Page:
decided: February 17, 1989.
GRAND CENTRAL SANITARY LANDFILL, INC., PETITIONER
COMMONWEALTH OF PENNSYLVANIA, DEPARTMENT OF ENVIRONMENTAL RESOURCES AND THE ENVIRONMENTAL QUALITY BOARD, RESPONDENTS
Original Jurisdiction in the case of Grand Central Sanitary Landfill, Inc., v. The Pennsylvania Department of Environmental Resources, and the Environmental Quality Board.
Vance E. Meixsell, for petitioner.
Jerome T. Foerster, Deputy Attorney General, with him, John G. Knorr, III, Chief Deputy Attorney General, Chief, Litigation Section, and LeRoy S. Zimmerman, Attorney General, for respondents.
Judges Doyle, Palladino and Smith, sitting as a panel of three. Opinion by Judge Doyle.
[ 123 Pa. Commw. Page 499]
Before us for consideration are the preliminary objections of respondents, Department of Environmental Resources (DER) and the Environmental Quality Board (EQB), filed in response to a petition for review addressed to our original jurisdiction by petitioner Grand Central Sanitary Landfill, Inc., (Grand Central). The petition seeks declaratory and injunctive relief. We sustain the preliminary objections and dismiss Grand Central's petition.
The petition for review is in the nature of a pre-enforcement challenge to the constitutionality of EQB's amendments to the regulations which implement the Solid Waste Management Act (SWMA),*fn1 the Act of July
[ 123 Pa. Commw. Page 5007]
, 1980, P.L. 380, as amended, 35 P.S. §§ 6018.101 through 6018.1003. The purpose of the proposed amendments was stated at 17 Pa. B. 2303 (June 13, 1987) as representing "a comprehensive revision of the Commonwealth's existing municipal waste regulations." Four reasons for the revisions were given by EQB: (1) to provide consistency between the regulations and the requirements of SWMA; (2) to allow DER to apply experience gained subsequent to the development of previous regulations to the increasingly complex field of municipal waste management; (3) to state more precisely many of the requirements of the existing regulatory program, and; (4) to express more clearly the municipal waste regulations in order to meet the need for greater public understanding of DER's regulatory program. Id. at 2303-2304.
Grand Central contends (a) that the regulations as adopted are at substantial variance with, and have enlarged the purpose of, the amendments as first proposed, (b) that the regulations "are inherently ambiguous, arbitrary and capricious," and (c) that they "place an unreasonable and excessive burden of compliance on [Grand Central] and the entire waste management industry." DER and the EQB have preliminarily objected to the petition for review, asserting (1) that Grand Central has failed to exhaust administrative remedies, (2) that the case is not ripe for review because DER has neither taken nor proposed any action against Grand Central, and (3) that the petition fails to state a cause of action.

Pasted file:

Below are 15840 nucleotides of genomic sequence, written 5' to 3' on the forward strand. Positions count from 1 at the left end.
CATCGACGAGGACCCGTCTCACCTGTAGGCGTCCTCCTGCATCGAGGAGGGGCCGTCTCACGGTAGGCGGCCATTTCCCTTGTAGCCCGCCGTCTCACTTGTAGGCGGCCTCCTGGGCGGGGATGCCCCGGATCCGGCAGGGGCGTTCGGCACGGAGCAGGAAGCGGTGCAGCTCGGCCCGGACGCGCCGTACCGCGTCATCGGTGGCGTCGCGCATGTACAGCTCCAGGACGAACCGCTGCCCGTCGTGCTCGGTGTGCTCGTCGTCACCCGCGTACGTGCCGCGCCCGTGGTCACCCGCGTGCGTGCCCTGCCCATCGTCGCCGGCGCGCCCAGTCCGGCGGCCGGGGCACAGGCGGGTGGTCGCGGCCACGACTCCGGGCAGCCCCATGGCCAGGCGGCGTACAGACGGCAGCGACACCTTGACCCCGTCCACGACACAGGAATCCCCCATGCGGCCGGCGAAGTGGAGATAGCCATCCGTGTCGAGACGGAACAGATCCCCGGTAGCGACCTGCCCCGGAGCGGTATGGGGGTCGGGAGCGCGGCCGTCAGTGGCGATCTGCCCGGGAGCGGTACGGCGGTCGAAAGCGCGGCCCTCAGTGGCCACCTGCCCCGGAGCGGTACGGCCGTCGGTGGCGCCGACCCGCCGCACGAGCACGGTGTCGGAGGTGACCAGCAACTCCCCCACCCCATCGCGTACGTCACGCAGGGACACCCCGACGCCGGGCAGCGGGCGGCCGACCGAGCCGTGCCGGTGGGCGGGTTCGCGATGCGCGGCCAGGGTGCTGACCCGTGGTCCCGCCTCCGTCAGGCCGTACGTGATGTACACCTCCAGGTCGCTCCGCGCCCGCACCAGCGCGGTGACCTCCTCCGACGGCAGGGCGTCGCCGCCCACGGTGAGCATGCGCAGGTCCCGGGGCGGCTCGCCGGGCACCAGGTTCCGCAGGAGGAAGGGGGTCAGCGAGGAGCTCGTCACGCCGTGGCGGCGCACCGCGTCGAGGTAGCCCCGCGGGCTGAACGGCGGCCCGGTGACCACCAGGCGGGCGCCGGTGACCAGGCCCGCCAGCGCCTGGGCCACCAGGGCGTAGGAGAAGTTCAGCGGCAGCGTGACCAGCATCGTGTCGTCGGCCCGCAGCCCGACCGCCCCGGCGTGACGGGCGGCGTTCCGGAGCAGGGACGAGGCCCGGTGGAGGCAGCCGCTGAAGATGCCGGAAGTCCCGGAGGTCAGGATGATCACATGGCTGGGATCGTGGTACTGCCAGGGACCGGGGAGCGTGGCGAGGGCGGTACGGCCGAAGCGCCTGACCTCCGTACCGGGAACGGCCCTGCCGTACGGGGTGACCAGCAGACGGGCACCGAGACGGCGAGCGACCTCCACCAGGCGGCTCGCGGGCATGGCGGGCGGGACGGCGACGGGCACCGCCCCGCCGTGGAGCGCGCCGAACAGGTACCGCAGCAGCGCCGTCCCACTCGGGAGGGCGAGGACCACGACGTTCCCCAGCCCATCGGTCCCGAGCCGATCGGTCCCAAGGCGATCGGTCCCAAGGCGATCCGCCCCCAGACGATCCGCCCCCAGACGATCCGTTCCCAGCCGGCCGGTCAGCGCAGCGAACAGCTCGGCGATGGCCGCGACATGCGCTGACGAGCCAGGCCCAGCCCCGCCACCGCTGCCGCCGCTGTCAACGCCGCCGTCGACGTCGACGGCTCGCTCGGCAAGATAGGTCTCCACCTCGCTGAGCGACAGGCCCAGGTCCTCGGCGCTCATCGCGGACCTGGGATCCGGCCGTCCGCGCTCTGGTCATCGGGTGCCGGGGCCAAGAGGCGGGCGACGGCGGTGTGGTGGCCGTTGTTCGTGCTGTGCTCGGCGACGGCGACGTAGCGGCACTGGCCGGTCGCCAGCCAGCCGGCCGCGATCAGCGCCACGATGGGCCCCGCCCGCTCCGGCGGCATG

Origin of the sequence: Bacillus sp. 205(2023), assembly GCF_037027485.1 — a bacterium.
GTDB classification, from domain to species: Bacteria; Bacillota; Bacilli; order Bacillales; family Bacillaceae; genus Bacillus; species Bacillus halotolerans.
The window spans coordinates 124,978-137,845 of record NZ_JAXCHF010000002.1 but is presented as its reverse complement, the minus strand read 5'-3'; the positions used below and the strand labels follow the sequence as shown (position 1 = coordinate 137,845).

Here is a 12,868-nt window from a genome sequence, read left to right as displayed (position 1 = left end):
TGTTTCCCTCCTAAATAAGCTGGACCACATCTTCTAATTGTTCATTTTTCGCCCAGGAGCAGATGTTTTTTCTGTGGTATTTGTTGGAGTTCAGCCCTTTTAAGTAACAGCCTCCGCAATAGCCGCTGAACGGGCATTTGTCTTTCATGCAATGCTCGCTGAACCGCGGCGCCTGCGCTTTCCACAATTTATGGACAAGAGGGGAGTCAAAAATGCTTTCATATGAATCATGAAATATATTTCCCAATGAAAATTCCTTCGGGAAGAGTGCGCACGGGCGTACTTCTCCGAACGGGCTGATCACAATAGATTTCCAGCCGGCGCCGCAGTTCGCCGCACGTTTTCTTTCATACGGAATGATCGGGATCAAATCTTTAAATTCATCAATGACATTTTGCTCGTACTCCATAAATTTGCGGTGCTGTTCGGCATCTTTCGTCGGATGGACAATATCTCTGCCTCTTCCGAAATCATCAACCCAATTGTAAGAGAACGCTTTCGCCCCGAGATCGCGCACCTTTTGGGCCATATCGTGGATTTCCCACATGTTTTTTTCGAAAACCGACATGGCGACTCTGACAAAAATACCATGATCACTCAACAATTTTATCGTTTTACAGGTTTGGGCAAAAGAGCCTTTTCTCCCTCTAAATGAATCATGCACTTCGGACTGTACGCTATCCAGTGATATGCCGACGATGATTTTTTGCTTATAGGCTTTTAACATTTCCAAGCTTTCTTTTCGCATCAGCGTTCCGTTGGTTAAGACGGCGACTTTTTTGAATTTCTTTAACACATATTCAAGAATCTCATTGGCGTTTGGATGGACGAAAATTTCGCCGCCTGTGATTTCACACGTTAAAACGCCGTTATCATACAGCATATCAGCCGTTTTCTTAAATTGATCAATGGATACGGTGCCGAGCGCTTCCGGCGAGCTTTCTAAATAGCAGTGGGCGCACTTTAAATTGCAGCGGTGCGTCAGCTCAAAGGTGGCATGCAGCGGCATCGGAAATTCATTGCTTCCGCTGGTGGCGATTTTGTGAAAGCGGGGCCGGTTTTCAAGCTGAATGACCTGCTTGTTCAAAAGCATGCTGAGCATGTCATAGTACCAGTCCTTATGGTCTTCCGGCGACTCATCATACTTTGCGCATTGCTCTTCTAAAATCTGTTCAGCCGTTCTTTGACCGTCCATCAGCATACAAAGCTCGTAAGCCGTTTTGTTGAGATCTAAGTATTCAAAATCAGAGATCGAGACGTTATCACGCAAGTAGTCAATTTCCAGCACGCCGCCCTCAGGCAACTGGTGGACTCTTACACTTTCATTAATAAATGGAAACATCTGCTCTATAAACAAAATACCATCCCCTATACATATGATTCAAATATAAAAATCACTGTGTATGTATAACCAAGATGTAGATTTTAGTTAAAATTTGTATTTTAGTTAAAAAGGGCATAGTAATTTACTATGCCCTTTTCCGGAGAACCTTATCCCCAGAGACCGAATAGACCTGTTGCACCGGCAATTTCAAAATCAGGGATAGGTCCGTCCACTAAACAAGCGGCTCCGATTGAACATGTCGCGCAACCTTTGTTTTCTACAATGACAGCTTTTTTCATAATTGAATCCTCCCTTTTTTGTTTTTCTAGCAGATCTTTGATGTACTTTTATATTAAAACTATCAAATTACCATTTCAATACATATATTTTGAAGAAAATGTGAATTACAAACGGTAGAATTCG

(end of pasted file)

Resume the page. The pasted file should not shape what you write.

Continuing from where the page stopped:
When reviewing preliminary objections, we consider as true all well-pleaded facts which are material and relevant. Ohio Casualty Group of Insurance Cos. v. Argonaut Insurance Co., 92 Pa. Commonwealth Ct. 560,
[ 123 Pa. Commw. Page 501500]
A.2d 191 (1985). Preliminary objections shall be sustained only when they are clear and free from doubt. Id.
The first preliminary objection rests upon the premise that Grand Central has an adequate administrative remedy and hence that this Court lacks jurisdiction. It is well settled that when an adequate administrative remedy exists, this Court lacks jurisdiction to entertain a suit in either law or equity. See Marsteller Community Water Authority v. Department of Environmental Resources, 103 Pa. Commonwealth Ct. 195, 519 A.2d 1112 (1987). As DER and the EQB correctly point out, Section 108 of SWMA, 35 P.S. § 6018.108, and the concomitant regulations, set up administrative procedures for the review of permit applications, the issuance or denial of permits, and for enforcement of SWMA.*fn2 Grand Central contends, however, that because the EHB does not have jurisdiction to conduct pre -enforcement review of regulations at the request of parties directly and immediately affected by these regulations, the invocation of this Court's equitable jurisdiction is valid.
As support for that proposition, Grand Central cites Arsenal Coal Co. v. Department of Environmental Resources, 505 Pa. 198, 477 A.2d 1333 (1984). In Arsenal, our Supreme Court determined that an appeal to the EHB did not provide an adequate remedy for a pre-enforcement challenge by fifty-five coal operators to a